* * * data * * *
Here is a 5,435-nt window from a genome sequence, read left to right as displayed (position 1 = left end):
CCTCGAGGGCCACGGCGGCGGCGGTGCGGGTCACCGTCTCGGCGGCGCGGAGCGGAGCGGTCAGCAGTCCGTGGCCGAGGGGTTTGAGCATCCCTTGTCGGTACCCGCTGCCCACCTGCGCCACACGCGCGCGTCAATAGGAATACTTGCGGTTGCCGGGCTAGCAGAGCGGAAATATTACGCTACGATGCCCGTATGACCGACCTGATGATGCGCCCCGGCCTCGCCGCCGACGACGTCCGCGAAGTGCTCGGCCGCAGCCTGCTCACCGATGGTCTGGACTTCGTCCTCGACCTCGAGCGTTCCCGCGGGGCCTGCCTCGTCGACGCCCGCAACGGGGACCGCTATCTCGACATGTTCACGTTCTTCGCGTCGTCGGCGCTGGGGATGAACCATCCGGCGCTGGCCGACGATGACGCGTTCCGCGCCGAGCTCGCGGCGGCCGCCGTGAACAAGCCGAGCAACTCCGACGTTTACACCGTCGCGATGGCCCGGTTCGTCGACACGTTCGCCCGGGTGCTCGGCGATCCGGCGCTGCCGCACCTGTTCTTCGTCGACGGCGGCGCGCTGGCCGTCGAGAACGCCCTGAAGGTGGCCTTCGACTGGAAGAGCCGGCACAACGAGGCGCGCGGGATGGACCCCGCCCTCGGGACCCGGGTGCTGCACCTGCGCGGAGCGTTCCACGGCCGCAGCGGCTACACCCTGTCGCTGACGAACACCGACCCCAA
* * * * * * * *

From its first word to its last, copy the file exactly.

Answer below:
Here is a 5,435-nt window from a genome sequence, read left to right as displayed (position 1 = left end):
CCTCGAGGGCCACGGCGGCGGCGGTGCGGGTCACCGTCTCGGCGGCGCGGAGCGGAGCGGTCAGCAGTCCGTGGCCGAGGGGTTTGAGCATCCCTTGTCGGTACCCGCTGCCCACCTGCGCCACACGCGCGCGTCAATAGGAATACTTGCGGTTGCCGGGCTAGCAGAGCGGAAATATTACGCTACGATGCCCGTATGACCGACCTGATGATGCGCCCCGGCCTCGCCGCCGACGACGTCCGCGAAGTGCTCGGCCGCAGCCTGCTCACCGATGGTCTGGACTTCGTCCTCGACCTCGAGCGTTCCCGCGGGGCCTGCCTCGTCGACGCCCGCAACGGGGACCGCTATCTCGACATGTTCACGTTCTTCGCGTCGTCGGCGCTGGGGATGAACCATCCGGCGCTGGCCGACGATGACGCGTTCCGCGCCGAGCTCGCGGCGGCCGCCGTGAACAAGCCGAGCAACTCCGACGTTTACACCGTCGCGATGGCCCGGTTCGTCGACACGTTCGCCCGGGTGCTCGGCGATCCGGCGCTGCCGCACCTGTTCTTCGTCGACGGCGGCGCGCTGGCCGTCGAGAACGCCCTGAAGGTGGCCTTCGACTGGAAGAGCCGGCACAACGAGGCGCGCGGGATGGACCCCGCCCTCGGGACCCGGGTGCTGCACCTGCGCGGAGCGTTCCACGGCCGCAGCGGCTACACCCTGTCGCTGACGAACACCGACCCCAA